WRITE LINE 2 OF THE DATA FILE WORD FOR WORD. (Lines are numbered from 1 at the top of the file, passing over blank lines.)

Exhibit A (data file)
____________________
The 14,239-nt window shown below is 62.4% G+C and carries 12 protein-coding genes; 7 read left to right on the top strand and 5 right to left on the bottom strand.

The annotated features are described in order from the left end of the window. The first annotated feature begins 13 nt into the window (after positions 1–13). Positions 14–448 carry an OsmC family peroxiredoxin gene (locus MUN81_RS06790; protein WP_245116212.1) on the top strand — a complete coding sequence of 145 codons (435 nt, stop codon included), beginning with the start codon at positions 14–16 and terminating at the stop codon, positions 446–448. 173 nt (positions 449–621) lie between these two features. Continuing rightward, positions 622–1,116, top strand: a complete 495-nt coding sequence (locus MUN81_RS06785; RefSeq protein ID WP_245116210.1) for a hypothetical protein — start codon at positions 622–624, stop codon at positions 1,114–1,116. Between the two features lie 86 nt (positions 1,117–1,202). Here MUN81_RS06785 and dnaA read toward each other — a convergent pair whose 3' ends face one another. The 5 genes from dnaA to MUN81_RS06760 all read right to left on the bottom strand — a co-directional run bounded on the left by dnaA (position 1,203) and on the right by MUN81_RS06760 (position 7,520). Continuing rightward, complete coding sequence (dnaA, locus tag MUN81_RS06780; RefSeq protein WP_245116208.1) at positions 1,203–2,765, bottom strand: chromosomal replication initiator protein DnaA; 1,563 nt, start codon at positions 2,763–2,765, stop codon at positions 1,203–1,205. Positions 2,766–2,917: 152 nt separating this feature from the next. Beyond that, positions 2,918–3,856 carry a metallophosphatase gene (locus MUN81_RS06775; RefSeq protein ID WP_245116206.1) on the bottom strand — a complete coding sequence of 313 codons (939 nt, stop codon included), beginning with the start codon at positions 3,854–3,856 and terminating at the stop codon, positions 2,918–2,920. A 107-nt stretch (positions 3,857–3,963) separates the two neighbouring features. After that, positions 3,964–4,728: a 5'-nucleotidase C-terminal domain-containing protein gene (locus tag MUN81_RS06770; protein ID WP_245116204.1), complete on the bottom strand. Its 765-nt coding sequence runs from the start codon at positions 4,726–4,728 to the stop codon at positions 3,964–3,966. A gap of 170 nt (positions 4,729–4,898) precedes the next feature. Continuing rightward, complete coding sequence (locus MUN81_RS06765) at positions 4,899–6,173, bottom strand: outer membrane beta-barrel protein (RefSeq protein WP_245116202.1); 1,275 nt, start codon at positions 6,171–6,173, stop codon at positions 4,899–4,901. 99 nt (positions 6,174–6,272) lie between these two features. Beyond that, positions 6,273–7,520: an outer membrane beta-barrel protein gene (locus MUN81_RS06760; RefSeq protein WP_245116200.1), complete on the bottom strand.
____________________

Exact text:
The annotated features are described in order from the left end of the window. The first annotated feature begins 13 nt into the window (after positions 1–13). Positions 14–448 carry an OsmC family peroxiredoxin gene (locus MUN81_RS06790; protein WP_245116212.1) on the top strand — a complete coding sequence of 145 codons (435 nt, stop codon included), beginning with the start codon at positions 14–16 and terminating at the stop codon, positions 446–448. 173 nt (positions 449–621) lie between these two features. Continuing rightward, positions 622–1,116, top strand: a complete 495-nt coding sequence (locus MUN81_RS06785; RefSeq protein ID WP_245116210.1) for a hypothetical protein — start codon at positions 622–624, stop codon at positions 1,114–1,116. Between the two features lie 86 nt (positions 1,117–1,202). Here MUN81_RS06785 and dnaA read toward each other — a convergent pair whose 3' ends face one another. The 5 genes from dnaA to MUN81_RS06760 all read right to left on the bottom strand — a co-directional run bounded on the left by dnaA (position 1,203) and on the right by MUN81_RS06760 (position 7,520). Continuing rightward, complete coding sequence (dnaA, locus tag MUN81_RS06780; RefSeq protein WP_245116208.1) at positions 1,203–2,765, bottom strand: chromosomal replication initiator protein DnaA; 1,563 nt, start codon at positions 2,763–2,765, stop codon at positions 1,203–1,205. Positions 2,766–2,917: 152 nt separating this feature from the next. Beyond that, positions 2,918–3,856 carry a metallophosphatase gene (locus MUN81_RS06775; RefSeq protein ID WP_245116206.1) on the bottom strand — a complete coding sequence of 313 codons (939 nt, stop codon included), beginning with the start codon at positions 3,854–3,856 and terminating at the stop codon, positions 2,918–2,920. A 107-nt stretch (positions 3,857–3,963) separates the two neighbouring features. After that, positions 3,964–4,728: a 5'-nucleotidase C-terminal domain-containing protein gene (locus tag MUN81_RS06770; protein ID WP_245116204.1), complete on the bottom strand. Its 765-nt coding sequence runs from the start codon at positions 4,726–4,728 to the stop codon at positions 3,964–3,966. A gap of 170 nt (positions 4,729–4,898) precedes the next feature. Continuing rightward, complete coding sequence (locus MUN81_RS06765) at positions 4,899–6,173, bottom strand: outer membrane beta-barrel protein (RefSeq protein WP_245116202.1); 1,275 nt, start codon at positions 6,171–6,173, stop codon at positions 4,899–4,901. 99 nt (positions 6,174–6,272) lie between these two features. Beyond that, positions 6,273–7,520: an outer membrane beta-barrel protein gene (locus MUN81_RS06760; RefSeq protein WP_245116200.1), complete on the bottom strand.